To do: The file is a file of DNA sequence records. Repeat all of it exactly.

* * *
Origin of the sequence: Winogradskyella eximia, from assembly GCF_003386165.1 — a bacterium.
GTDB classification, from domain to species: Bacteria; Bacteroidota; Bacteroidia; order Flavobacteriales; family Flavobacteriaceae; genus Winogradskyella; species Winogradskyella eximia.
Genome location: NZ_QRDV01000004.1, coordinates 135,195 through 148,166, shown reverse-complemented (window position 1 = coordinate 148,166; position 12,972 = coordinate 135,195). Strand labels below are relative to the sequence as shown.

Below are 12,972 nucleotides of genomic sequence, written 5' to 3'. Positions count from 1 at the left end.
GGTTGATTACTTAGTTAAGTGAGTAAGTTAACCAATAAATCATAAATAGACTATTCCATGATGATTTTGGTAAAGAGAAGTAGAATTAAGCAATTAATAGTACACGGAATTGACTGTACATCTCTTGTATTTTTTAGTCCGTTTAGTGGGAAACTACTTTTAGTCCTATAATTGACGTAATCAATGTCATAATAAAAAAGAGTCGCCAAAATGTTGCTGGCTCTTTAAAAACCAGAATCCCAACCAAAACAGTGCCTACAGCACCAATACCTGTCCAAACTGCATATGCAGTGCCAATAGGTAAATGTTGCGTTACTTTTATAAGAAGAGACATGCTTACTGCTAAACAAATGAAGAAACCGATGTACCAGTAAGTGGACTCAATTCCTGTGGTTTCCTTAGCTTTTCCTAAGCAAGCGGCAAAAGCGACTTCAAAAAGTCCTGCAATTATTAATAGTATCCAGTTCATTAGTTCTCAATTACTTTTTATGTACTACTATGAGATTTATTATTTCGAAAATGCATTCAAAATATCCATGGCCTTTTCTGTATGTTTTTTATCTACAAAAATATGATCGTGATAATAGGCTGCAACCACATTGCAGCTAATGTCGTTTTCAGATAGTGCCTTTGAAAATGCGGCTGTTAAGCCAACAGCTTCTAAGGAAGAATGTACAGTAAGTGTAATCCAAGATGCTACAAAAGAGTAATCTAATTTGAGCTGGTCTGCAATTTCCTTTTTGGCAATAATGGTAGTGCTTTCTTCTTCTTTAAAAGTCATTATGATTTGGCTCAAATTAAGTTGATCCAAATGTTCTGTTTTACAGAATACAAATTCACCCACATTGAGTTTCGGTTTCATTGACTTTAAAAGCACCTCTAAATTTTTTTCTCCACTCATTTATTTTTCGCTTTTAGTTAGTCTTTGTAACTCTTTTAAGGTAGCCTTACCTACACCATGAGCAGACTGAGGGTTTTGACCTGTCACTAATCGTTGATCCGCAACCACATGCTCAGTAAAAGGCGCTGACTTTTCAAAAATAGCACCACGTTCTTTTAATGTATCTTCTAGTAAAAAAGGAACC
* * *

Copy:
Origin of the sequence: Winogradskyella eximia, from assembly GCF_003386165.1 — a bacterium.
GTDB classification, from domain to species: Bacteria; Bacteroidota; Bacteroidia; order Flavobacteriales; family Flavobacteriaceae; genus Winogradskyella; species Winogradskyella eximia.
Genome location: NZ_QRDV01000004.1, coordinates 135,195 through 148,166, shown reverse-complemented (window position 1 = coordinate 148,166; position 12,972 = coordinate 135,195). Strand labels below are relative to the sequence as shown.

Below are 12,972 nucleotides of genomic sequence, written 5' to 3'. Positions count from 1 at the left end.
GGTTGATTACTTAGTTAAGTGAGTAAGTTAACCAATAAATCATAAATAGACTATTCCATGATGATTTTGGTAAAGAGAAGTAGAATTAAGCAATTAATAGTACACGGAATTGACTGTACATCTCTTGTATTTTTTAGTCCGTTTAGTGGGAAACTACTTTTAGTCCTATAATTGACGTAATCAATGTCATAATAAAAAAGAGTCGCCAAAATGTTGCTGGCTCTTTAAAAACCAGAATCCCAACCAAAACAGTGCCTACAGCACCAATACCTGTCCAAACTGCATATGCAGTGCCAATAGGTAAATGTTGCGTTACTTTTATAAGAAGAGACATGCTTACTGCTAAACAAATGAAGAAACCGATGTACCAGTAAGTGGACTCAATTCCTGTGGTTTCCTTAGCTTTTCCTAAGCAAGCGGCAAAAGCGACTTCAAAAAGTCCTGCAATTATTAATAGTATCCAGTTCATTAGTTCTCAATTACTTTTTATGTACTACTATGAGATTTATTATTTCGAAAATGCATTCAAAATATCCATGGCCTTTTCTGTATGTTTTTTATCTACAAAAATATGATCGTGATAATAGGCTGCAACCACATTGCAGCTAATGTCGTTTTCAGATAGTGCCTTTGAAAATGCGGCTGTTAAGCCAACAGCTTCTAAGGAAGAATGTACAGTAAGTGTAATCCAAGATGCTACAAAAGAGTAATCTAATTTGAGCTGGTCTGCAATTTCCTTTTTGGCAATAATGGTAGTGCTTTCTTCTTCTTTAAAAGTCATTATGATTTGGCTCAAATTAAGTTGATCCAAATGTTCTGTTTTACAGAATACAAATTCACCCACATTGAGTTTCGGTTTCATTGACTTTAAAAGCACCTCTAAATTTTTTTCTCCACTCATTTATTTTTCGCTTTTAGTTAGTCTTTGTAACTCTTTTAAGGTAGCCTTACCTACACCATGAGCAGACTGAGGGTTTTGACCTGTCACTAATCGTTGATCCGCAACCACATGCTCAGTAAAAGGCGCTGACTTTTCAAAAATAGCACCACGTTCTTTTAATGTATCTTCTAGTAAAAAAGGAACC